Z or Dead
Along with the radars, thermometers and twirly wind measuring devices that live at the base all year, Halley is also used to support experiments scattered over the sector of Antarctica between us and the Pole. Magnetic and weather measurements are made by automated stations that need to be serviced during the summer. To reach these remote outposts airplanes have to burn a lot of fuel, so we also maintain a few depots of barrels to allow longer flights, and to allow flights with less weight in the airplane. These depots are nothing more than a bunch of drums left on the snow and a GPS position, so each year someone has to go out to check they haven't moved and dig them back up onto the surface.
On what I thought would be my last day at Halley I was grabbed at breakfast and told to have a shovel ready at the skiway in thirty minutes. Packing that, and some lunch and coffee, I headed out for a little adventure in our big red taxi. Actually quite small by the standards of, say, a DC3 or the monster Hercules transports the USAP use, our Twin Otters are closer to being a transit van with wings bolted on, but they can land anywhere, and usually only need about a hundred meters of clear ground to do so, so we like them.
While we call these "co-pilot" flights, I'm not really there to fly, but to be an extra person in the event of some problem with the aircraft as camping in the Antarctic on your own is a somewhat foolish thing to be doing. Also, no one wants to dig holes by themselves. Despite my mostly advisory role, I do get to sit next to the pilot and this time, after take off at least, I got to fly the plane. It's tricky to both maintain altitude and direction against wind drift, and still harder not to fall asleep with the gentle rocking of the machine and the heat of the sun through the scratched cockpit glass. Close by Halley during our ascent there are lots of features in the ice as it falls off the continent, so it's easy to gain a feel of motion and to place myself in the space above the ground. Further out there's nothing but ice forever, with a milky blur at its edge smudging the brilliant white snow into the deep blue sky, so even the horizon is hard to hold, and I have a go at instrument flying to keep us on course.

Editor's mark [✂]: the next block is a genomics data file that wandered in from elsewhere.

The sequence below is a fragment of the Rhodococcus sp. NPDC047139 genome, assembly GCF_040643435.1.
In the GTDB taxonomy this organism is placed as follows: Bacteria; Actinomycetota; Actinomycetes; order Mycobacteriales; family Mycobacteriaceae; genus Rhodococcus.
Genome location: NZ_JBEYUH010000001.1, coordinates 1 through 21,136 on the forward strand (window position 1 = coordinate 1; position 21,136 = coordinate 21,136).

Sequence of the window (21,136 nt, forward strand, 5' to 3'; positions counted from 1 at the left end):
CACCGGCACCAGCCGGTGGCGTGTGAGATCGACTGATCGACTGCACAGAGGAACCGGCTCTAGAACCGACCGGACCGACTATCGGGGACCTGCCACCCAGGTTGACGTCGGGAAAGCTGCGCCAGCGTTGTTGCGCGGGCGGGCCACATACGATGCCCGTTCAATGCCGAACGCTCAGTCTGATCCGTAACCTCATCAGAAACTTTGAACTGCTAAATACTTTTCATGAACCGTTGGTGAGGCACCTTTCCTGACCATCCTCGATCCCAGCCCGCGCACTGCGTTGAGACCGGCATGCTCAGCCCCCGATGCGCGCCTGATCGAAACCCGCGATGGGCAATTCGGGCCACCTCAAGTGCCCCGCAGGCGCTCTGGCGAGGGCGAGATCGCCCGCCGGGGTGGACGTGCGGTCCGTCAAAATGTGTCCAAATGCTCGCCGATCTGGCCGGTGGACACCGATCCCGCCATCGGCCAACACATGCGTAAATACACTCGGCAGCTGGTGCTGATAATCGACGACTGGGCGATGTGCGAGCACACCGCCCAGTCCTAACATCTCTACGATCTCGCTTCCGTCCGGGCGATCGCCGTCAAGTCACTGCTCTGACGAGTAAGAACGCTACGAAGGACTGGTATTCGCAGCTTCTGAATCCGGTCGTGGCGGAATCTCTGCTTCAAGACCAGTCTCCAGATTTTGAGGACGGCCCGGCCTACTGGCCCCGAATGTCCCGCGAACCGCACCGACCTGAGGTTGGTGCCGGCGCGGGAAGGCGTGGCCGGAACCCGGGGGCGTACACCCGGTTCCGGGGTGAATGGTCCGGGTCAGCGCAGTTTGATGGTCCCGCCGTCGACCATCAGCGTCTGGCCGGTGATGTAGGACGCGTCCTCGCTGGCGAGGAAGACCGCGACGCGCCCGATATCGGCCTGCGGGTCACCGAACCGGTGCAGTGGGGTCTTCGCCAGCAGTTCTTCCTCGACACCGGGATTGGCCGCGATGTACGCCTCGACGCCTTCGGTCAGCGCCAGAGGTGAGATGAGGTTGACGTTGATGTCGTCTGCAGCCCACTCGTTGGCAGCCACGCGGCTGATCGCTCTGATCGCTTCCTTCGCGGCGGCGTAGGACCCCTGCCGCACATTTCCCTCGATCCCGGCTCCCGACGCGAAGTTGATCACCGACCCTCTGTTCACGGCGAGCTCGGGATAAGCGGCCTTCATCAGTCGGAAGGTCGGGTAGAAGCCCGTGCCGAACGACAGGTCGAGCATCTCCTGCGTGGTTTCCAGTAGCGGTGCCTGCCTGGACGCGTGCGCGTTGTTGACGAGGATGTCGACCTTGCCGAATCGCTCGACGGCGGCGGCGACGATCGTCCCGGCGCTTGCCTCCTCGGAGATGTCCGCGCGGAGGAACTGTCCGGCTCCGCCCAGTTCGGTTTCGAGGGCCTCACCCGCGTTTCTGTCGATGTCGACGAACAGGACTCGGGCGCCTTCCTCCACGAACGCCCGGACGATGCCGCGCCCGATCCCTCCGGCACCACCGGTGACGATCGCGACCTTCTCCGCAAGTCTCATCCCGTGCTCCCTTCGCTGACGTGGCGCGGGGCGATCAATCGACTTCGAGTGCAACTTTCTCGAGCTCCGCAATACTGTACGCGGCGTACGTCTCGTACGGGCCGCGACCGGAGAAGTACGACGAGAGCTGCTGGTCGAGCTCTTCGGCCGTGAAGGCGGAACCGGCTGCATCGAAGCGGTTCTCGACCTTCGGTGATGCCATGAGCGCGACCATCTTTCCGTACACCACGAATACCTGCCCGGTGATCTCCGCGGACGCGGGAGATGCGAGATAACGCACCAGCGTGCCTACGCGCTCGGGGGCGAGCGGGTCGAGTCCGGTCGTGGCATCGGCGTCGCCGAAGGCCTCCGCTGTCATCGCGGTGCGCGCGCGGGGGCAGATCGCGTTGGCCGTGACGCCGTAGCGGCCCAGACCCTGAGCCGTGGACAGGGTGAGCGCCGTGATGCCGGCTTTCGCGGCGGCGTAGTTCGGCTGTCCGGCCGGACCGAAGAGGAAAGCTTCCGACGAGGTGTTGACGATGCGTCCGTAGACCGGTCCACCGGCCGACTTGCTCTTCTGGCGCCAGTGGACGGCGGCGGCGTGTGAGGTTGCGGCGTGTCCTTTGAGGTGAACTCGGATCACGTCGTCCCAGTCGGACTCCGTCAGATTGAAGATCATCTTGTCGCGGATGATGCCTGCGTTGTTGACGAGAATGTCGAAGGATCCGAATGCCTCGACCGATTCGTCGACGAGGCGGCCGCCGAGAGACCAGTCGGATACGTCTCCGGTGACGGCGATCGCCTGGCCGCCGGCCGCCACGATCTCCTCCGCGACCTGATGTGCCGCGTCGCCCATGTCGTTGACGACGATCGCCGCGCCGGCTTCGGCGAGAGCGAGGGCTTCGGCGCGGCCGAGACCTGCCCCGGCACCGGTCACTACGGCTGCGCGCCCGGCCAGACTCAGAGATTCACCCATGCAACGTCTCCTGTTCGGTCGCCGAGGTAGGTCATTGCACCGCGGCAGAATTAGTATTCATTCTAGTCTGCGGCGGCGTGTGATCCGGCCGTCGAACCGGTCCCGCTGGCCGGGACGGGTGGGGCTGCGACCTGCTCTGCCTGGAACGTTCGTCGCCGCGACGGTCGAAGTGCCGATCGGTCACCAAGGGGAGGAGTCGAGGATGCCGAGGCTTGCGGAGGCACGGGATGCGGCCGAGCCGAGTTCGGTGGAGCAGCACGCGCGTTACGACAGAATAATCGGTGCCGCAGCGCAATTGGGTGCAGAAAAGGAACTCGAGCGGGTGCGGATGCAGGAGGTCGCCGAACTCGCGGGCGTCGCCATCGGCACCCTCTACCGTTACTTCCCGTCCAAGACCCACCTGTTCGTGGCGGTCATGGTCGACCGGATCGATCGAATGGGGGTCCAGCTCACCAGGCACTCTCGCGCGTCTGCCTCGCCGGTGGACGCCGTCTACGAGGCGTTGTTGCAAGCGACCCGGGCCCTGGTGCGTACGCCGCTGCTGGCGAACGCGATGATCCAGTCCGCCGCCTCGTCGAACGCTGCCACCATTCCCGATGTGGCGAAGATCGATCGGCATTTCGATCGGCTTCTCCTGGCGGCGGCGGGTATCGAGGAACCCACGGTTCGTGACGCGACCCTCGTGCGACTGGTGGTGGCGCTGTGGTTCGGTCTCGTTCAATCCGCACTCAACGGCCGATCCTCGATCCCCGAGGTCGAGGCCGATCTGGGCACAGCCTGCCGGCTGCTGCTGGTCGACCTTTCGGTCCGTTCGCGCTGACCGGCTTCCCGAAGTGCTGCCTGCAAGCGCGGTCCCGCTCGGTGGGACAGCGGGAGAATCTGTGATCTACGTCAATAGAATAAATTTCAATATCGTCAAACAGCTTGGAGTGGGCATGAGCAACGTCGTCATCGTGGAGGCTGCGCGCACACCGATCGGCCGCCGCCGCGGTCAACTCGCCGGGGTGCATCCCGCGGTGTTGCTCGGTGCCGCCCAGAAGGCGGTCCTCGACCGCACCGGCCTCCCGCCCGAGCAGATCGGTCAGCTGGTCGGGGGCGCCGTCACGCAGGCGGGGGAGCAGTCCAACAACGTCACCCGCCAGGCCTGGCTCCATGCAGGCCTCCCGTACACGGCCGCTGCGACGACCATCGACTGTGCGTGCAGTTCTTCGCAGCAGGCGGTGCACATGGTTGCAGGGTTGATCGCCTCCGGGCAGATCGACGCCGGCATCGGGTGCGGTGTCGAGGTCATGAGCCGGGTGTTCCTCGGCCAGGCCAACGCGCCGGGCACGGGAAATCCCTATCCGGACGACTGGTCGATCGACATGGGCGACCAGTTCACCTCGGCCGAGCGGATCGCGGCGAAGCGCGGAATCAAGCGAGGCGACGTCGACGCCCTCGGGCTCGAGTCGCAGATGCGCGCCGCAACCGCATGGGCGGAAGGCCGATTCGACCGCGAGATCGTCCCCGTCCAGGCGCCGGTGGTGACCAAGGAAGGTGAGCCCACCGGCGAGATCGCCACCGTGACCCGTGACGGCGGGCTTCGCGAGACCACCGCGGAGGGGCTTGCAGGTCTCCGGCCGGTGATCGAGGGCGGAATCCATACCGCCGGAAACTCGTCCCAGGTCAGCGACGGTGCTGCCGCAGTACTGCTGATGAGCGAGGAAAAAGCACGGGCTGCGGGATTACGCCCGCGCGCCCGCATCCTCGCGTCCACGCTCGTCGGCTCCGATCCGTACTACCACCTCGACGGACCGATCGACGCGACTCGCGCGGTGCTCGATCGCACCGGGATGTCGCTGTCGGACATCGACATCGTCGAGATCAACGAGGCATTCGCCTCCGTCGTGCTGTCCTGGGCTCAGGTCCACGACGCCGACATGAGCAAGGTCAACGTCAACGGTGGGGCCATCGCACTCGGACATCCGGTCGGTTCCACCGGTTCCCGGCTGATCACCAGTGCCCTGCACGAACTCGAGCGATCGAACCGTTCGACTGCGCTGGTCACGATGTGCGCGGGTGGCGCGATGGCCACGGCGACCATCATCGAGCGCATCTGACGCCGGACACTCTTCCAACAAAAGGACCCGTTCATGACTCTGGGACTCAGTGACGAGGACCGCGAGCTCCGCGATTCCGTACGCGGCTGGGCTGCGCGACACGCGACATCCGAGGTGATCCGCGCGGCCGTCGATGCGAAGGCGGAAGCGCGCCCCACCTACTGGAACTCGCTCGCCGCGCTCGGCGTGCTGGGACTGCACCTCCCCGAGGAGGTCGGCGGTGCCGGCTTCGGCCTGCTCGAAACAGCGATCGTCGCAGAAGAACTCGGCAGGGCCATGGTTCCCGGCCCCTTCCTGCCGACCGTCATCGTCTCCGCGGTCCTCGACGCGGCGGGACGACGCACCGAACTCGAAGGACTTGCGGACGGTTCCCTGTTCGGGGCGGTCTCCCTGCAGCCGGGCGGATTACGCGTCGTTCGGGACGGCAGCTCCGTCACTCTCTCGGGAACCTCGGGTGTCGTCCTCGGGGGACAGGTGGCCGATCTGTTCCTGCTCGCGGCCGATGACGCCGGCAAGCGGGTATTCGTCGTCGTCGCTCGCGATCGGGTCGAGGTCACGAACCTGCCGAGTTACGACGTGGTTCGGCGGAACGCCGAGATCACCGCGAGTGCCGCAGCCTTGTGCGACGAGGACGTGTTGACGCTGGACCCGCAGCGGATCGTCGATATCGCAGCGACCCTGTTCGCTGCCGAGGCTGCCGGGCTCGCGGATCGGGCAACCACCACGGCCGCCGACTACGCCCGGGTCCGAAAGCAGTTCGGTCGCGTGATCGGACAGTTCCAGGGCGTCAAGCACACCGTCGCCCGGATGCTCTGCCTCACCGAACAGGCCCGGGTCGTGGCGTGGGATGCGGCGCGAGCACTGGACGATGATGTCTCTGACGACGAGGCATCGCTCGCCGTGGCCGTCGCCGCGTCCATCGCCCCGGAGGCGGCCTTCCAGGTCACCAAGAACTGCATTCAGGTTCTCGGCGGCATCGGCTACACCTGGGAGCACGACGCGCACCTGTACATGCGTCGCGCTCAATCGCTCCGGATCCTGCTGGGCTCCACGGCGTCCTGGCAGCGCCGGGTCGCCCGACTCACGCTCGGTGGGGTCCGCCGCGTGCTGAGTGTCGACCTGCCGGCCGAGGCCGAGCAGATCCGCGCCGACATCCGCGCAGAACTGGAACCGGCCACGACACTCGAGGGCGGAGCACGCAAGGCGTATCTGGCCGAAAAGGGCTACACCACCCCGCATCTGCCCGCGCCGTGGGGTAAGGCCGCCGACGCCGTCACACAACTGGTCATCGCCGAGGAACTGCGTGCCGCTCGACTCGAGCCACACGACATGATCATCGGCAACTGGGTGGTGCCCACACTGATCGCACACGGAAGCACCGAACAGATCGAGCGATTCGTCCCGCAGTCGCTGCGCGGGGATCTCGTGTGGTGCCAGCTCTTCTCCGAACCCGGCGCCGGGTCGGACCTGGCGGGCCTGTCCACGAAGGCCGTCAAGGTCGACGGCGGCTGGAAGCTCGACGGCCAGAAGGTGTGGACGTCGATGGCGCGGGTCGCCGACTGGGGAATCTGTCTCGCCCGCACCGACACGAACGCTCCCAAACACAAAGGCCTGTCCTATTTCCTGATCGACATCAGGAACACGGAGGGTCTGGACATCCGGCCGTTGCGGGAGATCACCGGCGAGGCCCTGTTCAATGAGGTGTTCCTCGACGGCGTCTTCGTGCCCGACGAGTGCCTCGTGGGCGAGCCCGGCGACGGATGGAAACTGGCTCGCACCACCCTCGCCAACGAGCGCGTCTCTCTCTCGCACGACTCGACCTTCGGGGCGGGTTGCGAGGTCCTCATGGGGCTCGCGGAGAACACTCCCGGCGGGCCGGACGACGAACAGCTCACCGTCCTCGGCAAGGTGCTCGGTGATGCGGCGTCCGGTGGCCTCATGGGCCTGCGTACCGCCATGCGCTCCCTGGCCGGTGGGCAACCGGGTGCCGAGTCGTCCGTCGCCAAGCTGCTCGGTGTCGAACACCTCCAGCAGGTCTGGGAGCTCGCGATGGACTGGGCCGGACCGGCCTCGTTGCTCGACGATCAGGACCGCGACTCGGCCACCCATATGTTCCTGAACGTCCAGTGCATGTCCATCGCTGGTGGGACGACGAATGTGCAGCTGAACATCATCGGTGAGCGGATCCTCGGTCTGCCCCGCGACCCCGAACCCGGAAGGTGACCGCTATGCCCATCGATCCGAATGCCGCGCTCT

I managed to not do too badly, after an hour of nothing much, we first spot a dirty blue bump on the horizon, still over a hundred and fifty miles before the GPS position of the depot (ok, so I had a GPS to tell me where to go, this isn't cheating anymore), this slowly expands over the next hour of flying and resolves into a line of black dots, stretches along the horizon as black smears then balloons into hard hills, like the jawbone and teeth of some enormous predator, tearing a shred out of the edge of space.
Closer still I start to descend (you do this by turning the engines off, almost) and the range reveals layer upon layer of multicoloured rocks, stacked perfectly level, running from one peak of the range to the next, lines laid down in an ancient era alternate ordered stripes with the chaos of ice falls filling the valleys. Towering buttresses wear skirts of scree, each holding the same angles and lines, like architecture, making the whole look like some crumbling cathedral.
I hand back over to Mark, the real pilot, and he lands beneath the mountains by our barrels and we step out and dig for a bit, swinging our pickaxe in the sun, stopping between barrels to admire the view. After an hour or so we're done and stop for a picnic with the most breathtaking view in the world. The range is small, with only a handful of peaks, but we can see every outcrop. The scale though is immense, nothing else can distract from the simple forms on display, no views off down valleys beneath us, no foothills rolling of into the distance, no dark ranges to draw the eye. Somehow this sums up the Antarctic: it isolates things, people, thoughts. Throws them into contrast by surrounding them with nothingness, letting each stand only for itself without being wound in with anything that might diminish it.
We fly back to Halley, taking one last pass along the range before banking left into the half white half blue ahead. Later we descend towards the coast, then fly low along the cliffs at the edge of the ocean, clean white ice plunging into the shimmering blue sea. Here and there fast ice clings in the coves, penguins stand in clusters waiting to dive into the deep, flocks of white birds dance above the dark ocean then disappear as they flit over the ice.
Further along the coast we see the Shackleton has arrived, perched against the shore I surveyed the day before. We buzz the crew then circle back to base, where I'm told I should get packing and be ready to leave for the ship as soon as possible.
A hectic hour passes as I cram drawers and cupboards into bags, scan every shelf for discarded possessions, and hunt around tying up loose ends of work. Then I leave Halley as I arrived, sat on the back of a sledge in the sunshine.
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